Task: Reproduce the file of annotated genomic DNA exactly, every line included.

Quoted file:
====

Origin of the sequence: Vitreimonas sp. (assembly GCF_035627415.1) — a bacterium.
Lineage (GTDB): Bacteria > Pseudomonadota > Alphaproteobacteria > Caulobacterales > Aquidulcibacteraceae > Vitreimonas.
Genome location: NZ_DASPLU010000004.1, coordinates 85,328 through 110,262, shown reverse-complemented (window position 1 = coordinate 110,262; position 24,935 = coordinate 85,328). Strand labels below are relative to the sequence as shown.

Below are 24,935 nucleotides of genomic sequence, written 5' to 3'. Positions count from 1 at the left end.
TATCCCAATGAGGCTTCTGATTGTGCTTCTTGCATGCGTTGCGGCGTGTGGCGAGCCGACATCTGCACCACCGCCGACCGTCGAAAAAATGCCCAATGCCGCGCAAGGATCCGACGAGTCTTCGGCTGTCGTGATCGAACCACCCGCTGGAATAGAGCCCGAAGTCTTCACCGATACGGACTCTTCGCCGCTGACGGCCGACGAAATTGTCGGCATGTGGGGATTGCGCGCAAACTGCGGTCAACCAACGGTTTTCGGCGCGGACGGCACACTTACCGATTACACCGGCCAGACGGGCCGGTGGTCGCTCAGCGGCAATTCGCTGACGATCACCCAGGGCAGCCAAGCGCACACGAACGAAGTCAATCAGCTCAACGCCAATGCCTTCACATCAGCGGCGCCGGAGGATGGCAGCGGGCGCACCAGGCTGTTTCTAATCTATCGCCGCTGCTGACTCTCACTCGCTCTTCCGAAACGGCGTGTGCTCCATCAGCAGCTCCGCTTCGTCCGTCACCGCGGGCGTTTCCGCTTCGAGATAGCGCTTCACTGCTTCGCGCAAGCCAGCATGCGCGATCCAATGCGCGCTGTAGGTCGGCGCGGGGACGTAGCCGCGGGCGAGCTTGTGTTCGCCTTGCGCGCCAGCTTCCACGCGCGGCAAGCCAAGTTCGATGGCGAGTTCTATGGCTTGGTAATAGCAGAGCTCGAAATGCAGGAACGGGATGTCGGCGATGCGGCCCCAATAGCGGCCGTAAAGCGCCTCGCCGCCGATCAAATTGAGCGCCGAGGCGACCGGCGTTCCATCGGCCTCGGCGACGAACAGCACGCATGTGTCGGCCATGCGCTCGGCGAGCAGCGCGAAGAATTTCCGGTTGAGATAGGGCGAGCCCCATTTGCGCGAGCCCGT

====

Origin of the sequence: Vitreimonas sp. (assembly GCF_035627415.1) — a bacterium.
Lineage (GTDB): Bacteria > Pseudomonadota > Alphaproteobacteria > Caulobacterales > Aquidulcibacteraceae > Vitreimonas.
Genome location: NZ_DASPLU010000004.1, coordinates 85,328 through 110,262, shown reverse-complemented (window position 1 = coordinate 110,262; position 24,935 = coordinate 85,328). Strand labels below are relative to the sequence as shown.

Below are 24,935 nucleotides of genomic sequence, written 5' to 3'. Positions count from 1 at the left end.
TATCCCAATGAGGCTTCTGATTGTGCTTCTTGCATGCGTTGCGGCGTGTGGCGAGCCGACATCTGCACCACCGCCGACCGTCGAAAAAATGCCCAATGCCGCGCAAGGATCCGACGAGTCTTCGGCTGTCGTGATCGAACCACCCGCTGGAATAGAGCCCGAAGTCTTCACCGATACGGACTCTTCGCCGCTGACGGCCGACGAAATTGTCGGCATGTGGGGATTGCGCGCAAACTGCGGTCAACCAACGGTTTTCGGCGCGGACGGCACACTTACCGATTACACCGGCCAGACGGGCCGGTGGTCGCTCAGCGGCAATTCGCTGACGATCACCCAGGGCAGCCAAGCGCACACGAACGAAGTCAATCAGCTCAACGCCAATGCCTTCACATCAGCGGCGCCGGAGGATGGCAGCGGGCGCACCAGGCTGTTTCTAATCTATCGCCGCTGCTGACTCTCACTCGCTCTTCCGAAACGGCGTGTGCTCCATCAGCAGCTCCGCTTCGTCCGTCACCGCGGGCGTTTCCGCTTCGAGATAGCGCTTCACTGCTTCGCGCAAGCCAGCATGCGCGATCCAATGCGCGCTGTAGGTCGGCGCGGGGACGTAGCCGCGGGCGAGCTTGTGTTCGCCTTGCGCGCCAGCTTCCACGCGCGGCAAGCCAAGTTCGATGGCGAGTTCTATGGCTTGGTAATAGCAGAGCTCGAAATGCAGGAACGGGATGTCGGCGATGCGGCCCCAATAGCGGCCGTAAAGCGCCTCGCCGCCGATCAAATTGAGCGCCGAGGCGACCGGCGTTCCATCGGCCTCGGCGACGAACAGCACGCATGTGTCGGCCATGCGCTCGGCGAGCAGCGCGAAGAATTTCCGGTTGAGATAGGGCGAGCCCCATTTGCGCGAGCCCGT